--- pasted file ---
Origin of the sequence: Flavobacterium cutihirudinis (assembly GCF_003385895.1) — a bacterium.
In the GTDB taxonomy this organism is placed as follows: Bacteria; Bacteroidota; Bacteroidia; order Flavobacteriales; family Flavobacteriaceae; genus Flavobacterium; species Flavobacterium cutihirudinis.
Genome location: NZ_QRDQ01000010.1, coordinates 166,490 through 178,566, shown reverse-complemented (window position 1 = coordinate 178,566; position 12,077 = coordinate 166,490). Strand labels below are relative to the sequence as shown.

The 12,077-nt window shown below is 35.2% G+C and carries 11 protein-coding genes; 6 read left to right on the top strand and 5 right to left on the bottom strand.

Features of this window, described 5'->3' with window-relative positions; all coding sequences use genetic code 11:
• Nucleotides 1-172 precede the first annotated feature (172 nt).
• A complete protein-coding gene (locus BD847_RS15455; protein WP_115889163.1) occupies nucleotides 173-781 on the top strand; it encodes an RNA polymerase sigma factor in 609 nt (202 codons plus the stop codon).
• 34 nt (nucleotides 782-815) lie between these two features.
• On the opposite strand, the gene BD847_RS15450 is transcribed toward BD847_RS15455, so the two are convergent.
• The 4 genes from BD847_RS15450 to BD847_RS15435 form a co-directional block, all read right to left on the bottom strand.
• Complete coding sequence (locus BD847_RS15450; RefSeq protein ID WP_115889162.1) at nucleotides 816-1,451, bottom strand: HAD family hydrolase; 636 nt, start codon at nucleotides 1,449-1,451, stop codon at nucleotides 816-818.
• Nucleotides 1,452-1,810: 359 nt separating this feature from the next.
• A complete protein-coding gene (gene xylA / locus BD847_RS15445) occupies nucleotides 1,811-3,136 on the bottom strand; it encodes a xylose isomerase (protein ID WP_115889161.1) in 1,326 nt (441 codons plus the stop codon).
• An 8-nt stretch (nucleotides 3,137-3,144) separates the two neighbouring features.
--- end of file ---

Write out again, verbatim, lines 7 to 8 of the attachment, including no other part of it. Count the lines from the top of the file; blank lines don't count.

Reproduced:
• A complete protein-coding gene (locus BD847_RS15455; protein WP_115889163.1) occupies nucleotides 173-781 on the top strand; it encodes an RNA polymerase sigma factor in 609 nt (202 codons plus the stop codon).
• 34 nt (nucleotides 782-815) lie between these two features.